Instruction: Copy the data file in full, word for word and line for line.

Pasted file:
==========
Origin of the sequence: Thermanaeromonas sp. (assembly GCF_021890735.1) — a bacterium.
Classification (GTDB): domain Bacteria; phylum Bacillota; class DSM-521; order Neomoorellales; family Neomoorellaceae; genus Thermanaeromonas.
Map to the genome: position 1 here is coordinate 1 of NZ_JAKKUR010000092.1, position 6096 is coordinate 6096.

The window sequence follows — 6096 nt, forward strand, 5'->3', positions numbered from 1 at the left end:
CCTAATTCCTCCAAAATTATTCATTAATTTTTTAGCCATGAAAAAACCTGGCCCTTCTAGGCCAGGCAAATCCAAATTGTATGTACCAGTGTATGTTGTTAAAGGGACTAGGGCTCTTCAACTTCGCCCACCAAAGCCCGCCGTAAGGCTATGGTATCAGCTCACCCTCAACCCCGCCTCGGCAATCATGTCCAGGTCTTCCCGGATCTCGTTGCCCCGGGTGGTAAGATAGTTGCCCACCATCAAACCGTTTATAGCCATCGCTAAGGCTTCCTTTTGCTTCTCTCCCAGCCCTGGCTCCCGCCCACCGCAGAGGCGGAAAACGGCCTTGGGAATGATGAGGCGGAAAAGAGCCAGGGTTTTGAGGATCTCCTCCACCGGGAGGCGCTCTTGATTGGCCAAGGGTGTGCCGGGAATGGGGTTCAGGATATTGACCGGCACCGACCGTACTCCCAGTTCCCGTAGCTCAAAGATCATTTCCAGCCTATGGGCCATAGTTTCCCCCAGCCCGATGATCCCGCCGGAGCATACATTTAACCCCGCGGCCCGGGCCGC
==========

Origin of the sequence: Thermanaeromonas sp. (assembly GCF_021890735.1) — a bacterium.
Classification (GTDB): domain Bacteria; phylum Bacillota; class DSM-521; order Neomoorellales; family Neomoorellaceae; genus Thermanaeromonas.
Map to the genome: position 1 here is coordinate 1 of NZ_JAKKUR010000092.1, position 6096 is coordinate 6096.

The window sequence follows — 6096 nt, forward strand, 5'->3', positions numbered from 1 at the left end:
CCTAATTCCTCCAAAATTATTCATTAATTTTTTAGCCATGAAAAAACCTGGCCCTTCTAGGCCAGGCAAATCCAAATTGTATGTACCAGTGTATGTTGTTAAAGGGACTAGGGCTCTTCAACTTCGCCCACCAAAGCCCGCCGTAAGGCTATGGTATCAGCTCACCCTCAACCCCGCCTCGGCAATCATGTCCAGGTCTTCCCGGATCTCGTTGCCCCGGGTGGTAAGATAGTTGCCCACCATCAAACCGTTTATAGCCATCGCTAAGGCTTCCTTTTGCTTCTCTCCCAGCCCTGGCTCCCGCCCACCGCAGAGGCGGAAAACGGCCTTGGGAATGATGAGGCGGAAAAGAGCCAGGGTTTTGAGGATCTCCTCCACCGGGAGGCGCTCTTGATTGGCCAAGGGTGTGCCGGGAATGGGGTTCAGGATATTGACCGGCACCGACCGTACTCCCAGTTCCCGTAGCTCAAAGATCATTTCCAGCCTATGGGCCATAGTTTCCCCCAGCCCGATGATCCCGCCGGAGCATACATTTAACCCCGCGGCCCGGGCCGC